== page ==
Don't load too much on your plate and try not to bite off more than you can chew. It's incredibly hard to say no at times and it's never fun when you feel like you are disappointing someone. But you really have to put yourself first, and try to remember that these things take time.

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Photo by Asher Walker

Rachel Mills

What do you tell people when they ask you what you do?
I have a small clothing label that I run from my workroom in Parnell. I also teach sewing and pattern making workshops and am currently working on a project to grow this side of the business into something bigger and all-encompassing, with more people involved. I would definitely prefer to be described as a pattern maker who has a clothing label rather than a designer who also makes patterns, mainly because that has been my creative practice, and the skill set I have focused on for the last five years, and I tend to put more value on.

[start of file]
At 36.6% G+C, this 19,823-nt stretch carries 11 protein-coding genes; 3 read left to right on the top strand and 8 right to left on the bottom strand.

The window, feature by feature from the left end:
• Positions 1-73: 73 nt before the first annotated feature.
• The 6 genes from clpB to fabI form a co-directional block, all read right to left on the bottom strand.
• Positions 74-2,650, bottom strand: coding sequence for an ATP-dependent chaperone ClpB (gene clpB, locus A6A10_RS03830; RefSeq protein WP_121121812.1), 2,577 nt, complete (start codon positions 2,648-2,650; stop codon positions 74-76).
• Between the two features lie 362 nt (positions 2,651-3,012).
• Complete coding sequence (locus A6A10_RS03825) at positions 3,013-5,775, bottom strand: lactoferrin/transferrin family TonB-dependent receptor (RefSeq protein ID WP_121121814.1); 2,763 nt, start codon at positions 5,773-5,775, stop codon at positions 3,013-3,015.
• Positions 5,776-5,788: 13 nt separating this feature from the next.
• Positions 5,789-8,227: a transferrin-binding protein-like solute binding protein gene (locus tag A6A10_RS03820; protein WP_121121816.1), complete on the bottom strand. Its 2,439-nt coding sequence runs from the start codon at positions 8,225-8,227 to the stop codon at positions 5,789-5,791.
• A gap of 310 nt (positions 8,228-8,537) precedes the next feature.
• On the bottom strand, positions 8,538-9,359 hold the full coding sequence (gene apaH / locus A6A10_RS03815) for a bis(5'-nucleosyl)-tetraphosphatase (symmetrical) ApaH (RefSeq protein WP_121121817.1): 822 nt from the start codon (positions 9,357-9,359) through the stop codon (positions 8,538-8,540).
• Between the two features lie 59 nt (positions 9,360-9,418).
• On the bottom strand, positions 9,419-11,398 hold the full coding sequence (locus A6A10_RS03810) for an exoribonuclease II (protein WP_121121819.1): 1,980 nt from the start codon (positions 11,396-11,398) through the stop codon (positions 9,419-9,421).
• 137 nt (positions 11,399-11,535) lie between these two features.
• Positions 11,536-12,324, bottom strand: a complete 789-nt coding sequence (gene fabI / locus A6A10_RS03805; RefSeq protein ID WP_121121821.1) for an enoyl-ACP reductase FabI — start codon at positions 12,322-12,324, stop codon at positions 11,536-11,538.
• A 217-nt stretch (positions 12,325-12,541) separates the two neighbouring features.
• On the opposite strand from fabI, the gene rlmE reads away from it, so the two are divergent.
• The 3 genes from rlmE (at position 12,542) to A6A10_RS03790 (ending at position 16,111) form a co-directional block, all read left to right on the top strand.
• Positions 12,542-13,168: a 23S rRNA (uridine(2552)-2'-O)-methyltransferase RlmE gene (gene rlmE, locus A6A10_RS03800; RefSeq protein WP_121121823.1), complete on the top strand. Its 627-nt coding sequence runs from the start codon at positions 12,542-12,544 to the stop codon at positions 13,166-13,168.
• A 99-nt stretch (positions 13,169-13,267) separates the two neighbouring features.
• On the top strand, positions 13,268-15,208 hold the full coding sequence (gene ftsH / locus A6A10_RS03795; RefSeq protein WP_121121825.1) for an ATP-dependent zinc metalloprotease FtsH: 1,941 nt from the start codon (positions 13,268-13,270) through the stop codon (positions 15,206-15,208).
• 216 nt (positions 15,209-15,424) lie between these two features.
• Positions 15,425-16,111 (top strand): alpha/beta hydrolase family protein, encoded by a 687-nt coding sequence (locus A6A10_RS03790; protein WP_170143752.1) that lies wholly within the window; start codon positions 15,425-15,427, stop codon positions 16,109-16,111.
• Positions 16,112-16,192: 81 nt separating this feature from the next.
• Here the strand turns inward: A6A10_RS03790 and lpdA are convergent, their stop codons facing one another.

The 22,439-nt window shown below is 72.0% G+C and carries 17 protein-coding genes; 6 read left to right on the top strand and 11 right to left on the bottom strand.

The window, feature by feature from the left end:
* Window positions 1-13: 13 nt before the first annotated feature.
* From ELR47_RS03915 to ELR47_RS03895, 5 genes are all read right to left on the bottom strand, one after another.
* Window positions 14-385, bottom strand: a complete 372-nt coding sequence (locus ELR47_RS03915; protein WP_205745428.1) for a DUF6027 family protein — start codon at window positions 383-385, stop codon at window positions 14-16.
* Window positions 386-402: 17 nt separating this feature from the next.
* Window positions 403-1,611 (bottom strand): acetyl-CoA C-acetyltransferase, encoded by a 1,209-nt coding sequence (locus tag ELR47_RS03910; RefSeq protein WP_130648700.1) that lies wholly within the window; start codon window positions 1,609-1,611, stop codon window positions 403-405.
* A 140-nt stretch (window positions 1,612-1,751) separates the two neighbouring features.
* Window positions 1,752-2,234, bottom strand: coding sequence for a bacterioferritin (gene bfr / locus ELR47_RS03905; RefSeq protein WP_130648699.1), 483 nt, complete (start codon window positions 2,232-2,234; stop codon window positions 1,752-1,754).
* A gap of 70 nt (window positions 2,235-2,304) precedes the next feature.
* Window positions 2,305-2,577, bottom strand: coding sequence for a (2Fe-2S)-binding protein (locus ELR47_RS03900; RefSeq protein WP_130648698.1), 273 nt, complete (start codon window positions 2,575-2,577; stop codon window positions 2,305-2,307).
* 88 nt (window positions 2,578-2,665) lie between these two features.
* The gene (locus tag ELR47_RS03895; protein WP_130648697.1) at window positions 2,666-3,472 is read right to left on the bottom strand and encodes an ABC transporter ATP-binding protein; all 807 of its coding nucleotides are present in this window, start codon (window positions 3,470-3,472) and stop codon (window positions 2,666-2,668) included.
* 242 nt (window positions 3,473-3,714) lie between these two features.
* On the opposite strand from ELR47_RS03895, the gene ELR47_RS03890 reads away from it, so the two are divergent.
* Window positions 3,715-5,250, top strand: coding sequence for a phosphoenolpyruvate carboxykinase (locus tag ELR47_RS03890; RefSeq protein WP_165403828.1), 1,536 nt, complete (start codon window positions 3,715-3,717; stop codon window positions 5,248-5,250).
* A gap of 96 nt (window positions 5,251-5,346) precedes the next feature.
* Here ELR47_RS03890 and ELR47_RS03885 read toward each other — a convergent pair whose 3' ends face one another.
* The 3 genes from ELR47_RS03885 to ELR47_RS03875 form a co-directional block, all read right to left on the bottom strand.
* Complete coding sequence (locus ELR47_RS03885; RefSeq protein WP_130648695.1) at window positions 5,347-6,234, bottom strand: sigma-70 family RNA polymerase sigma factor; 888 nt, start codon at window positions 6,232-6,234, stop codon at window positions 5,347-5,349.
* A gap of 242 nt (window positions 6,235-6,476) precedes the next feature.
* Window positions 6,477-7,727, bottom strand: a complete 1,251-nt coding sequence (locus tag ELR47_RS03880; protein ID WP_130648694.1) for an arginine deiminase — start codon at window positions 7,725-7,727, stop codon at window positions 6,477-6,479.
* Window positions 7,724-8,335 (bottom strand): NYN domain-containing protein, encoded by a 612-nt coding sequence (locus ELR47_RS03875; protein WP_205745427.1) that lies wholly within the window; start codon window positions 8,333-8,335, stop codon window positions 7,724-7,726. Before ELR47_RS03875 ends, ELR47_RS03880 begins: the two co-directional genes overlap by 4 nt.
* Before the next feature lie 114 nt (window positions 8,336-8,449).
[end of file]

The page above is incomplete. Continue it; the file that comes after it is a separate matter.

What is your day job?
To me my ‘day job’ is the thing that keeps food in my pantry and a roof over my head. I work as a freelance pattern maker for many different designers around Auckland. There is an aspect of this work that I really enjoy in that I’m constantly using my skills (and learning new ones). I do worry that if I’m not doing this type of work constantly, they will diminish. The difficult thing is, everyone’s busy time seems to be at the same time, and everyone’s quiet patches are also at the same time.